Dr. Pacificador explains how the attempt to put transformative learning into a structure antagonizes traditional lectures. “[The] chalk-and-blackboard method is [still] effective in mathematics, especially when you show proofs, mechanisms, to come up with a very beautiful equation.”
Velasco shares that in Philosophy, the kinds of lectures she uses can still be transformative when they pique students’ interests, encouraging questions, as well as the simultaneous exchange of ideas.
On the other hand, Dr. Mansukhani’s idea of transformative learning is related to reaching a higher level of discussion. “I don’t just tell you what Freud said. What I do is I try to bring out the underlying patterns of thinking, to teach you how [to] think like them.”
Perhaps institutionalizing transformative learning is what makes it problematic, posits Dr. Pacificador. He shares how the paradigm is reduced to labels and structures, when in reality, “It’s a combination of many things that you do to ensure that the students will actually learn.” Transformative learning is not about any teaching method in particular, but in teaching students how to integrate the lessons into the bigger scope of things. Political Science professor Louie Montemar says, “It is not a question of pedagogical method.”
The Freirean view of transformative learning, Professor Montemar says, is the question of how education is being used in the service of changing society. “[What’s important is] how knowledge is anchored to social reality,” he shares, or how students are affected and compelled to go beyond what they have learned and apply it to real life situations later on.
However, Montemar admits that genuine adaptation of transformative learning is difficult, as it entails revamping oppressive structures and overhauling the whole system of education.
Transformative Learning as due process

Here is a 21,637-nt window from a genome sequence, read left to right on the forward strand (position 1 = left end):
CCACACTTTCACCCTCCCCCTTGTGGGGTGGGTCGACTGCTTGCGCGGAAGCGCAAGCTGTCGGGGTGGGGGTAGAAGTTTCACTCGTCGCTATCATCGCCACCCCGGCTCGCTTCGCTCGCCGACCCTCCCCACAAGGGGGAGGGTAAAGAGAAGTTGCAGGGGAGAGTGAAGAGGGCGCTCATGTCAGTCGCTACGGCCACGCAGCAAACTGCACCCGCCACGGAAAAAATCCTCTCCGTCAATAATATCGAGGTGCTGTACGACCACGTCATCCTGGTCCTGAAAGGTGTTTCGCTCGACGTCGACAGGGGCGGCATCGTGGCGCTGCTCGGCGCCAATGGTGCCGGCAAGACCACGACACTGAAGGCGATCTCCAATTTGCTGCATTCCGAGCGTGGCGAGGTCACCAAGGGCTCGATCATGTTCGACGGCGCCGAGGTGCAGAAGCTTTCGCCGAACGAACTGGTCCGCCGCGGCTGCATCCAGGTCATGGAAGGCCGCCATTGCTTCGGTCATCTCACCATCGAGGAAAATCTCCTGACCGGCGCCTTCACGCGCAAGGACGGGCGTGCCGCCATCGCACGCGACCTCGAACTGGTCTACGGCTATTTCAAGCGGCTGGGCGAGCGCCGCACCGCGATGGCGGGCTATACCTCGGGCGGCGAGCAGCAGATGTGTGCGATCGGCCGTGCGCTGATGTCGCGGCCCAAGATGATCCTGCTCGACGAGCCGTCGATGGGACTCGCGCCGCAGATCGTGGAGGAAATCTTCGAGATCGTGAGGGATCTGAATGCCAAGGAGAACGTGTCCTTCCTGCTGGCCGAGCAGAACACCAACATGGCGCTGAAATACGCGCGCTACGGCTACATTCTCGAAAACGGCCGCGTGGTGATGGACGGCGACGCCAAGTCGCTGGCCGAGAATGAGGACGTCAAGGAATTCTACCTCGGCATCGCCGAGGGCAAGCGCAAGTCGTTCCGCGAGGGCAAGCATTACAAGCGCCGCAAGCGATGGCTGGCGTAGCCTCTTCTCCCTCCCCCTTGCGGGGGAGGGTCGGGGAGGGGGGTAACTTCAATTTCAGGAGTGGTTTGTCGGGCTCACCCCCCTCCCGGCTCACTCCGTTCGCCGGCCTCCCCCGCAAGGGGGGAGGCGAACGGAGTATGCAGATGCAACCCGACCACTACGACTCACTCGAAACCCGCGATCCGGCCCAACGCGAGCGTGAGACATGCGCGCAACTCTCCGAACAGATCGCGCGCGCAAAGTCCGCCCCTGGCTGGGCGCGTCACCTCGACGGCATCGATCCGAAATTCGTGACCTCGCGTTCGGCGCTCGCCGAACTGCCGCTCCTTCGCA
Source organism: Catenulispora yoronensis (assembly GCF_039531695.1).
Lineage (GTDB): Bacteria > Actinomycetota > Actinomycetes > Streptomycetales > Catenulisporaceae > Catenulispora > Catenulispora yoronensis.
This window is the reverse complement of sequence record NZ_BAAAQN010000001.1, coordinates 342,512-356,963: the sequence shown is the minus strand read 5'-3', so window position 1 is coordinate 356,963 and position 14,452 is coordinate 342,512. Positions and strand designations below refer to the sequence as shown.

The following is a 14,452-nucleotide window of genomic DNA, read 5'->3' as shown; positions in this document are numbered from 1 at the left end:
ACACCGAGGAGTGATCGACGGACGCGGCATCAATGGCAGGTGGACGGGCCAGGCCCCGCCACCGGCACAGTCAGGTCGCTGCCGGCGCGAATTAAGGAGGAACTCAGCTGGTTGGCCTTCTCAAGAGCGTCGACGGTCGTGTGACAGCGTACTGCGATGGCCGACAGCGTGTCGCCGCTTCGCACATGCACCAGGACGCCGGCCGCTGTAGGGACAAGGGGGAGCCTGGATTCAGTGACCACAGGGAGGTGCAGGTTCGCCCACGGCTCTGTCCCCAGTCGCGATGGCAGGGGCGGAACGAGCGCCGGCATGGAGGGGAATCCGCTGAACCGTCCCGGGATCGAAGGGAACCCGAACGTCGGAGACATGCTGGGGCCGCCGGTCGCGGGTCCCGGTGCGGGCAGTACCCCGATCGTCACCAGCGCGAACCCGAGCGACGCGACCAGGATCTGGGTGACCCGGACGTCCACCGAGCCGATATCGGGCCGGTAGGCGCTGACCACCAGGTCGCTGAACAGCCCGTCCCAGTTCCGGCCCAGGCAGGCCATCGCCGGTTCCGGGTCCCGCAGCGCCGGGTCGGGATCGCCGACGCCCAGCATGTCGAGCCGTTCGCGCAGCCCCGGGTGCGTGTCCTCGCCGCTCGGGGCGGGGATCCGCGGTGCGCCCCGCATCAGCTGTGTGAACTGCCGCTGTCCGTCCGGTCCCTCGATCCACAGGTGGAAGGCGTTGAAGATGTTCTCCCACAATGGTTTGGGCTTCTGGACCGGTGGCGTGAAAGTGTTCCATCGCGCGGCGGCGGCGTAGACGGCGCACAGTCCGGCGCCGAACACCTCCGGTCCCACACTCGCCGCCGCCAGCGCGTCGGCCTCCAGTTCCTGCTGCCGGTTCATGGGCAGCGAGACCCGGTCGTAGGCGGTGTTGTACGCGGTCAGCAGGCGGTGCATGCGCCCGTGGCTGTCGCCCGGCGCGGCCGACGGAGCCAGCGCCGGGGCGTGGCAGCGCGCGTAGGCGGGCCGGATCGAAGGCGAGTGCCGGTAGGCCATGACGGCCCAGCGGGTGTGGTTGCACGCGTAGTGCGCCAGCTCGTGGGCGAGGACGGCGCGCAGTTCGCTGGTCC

In introducing the TL framework in DLSU, there remains certain kinks that need to be ironed out. “I think it’s a bit ambitious. Not every professor is capable of properly utilizing it without the proper training, and not every student is capable of finding meaning in open-ended discussions without the right primer session,” says Erica Laraya (I, LIM).
The Lasallian education preps the students for “lifelong learning”, and perhaps that is what should be the essence of Transformative Learning. Its ineffectiveness lies in classrooms where professors view their class as an isolated event and a mere job, while the students see it as a chore and mundane stepping stone to getting their diploma. But students have evolved, from white boards just waiting to be written and erased on, to online chat rooms, responsive and completely capable of reciprocating significant input and output. However, they can only do this if the learning environment is one which encourages freedom of discussion and inquiry.
Velasco ends on the topic by saying both professors and students need to meet halfway. She shares how Zen Buddhism puts it: “Education and the process of learning, is like tapping from the outside, and pecking from within. The mama hen taps from the outside, while the chick inside the egg, about to come out, pecks from within.”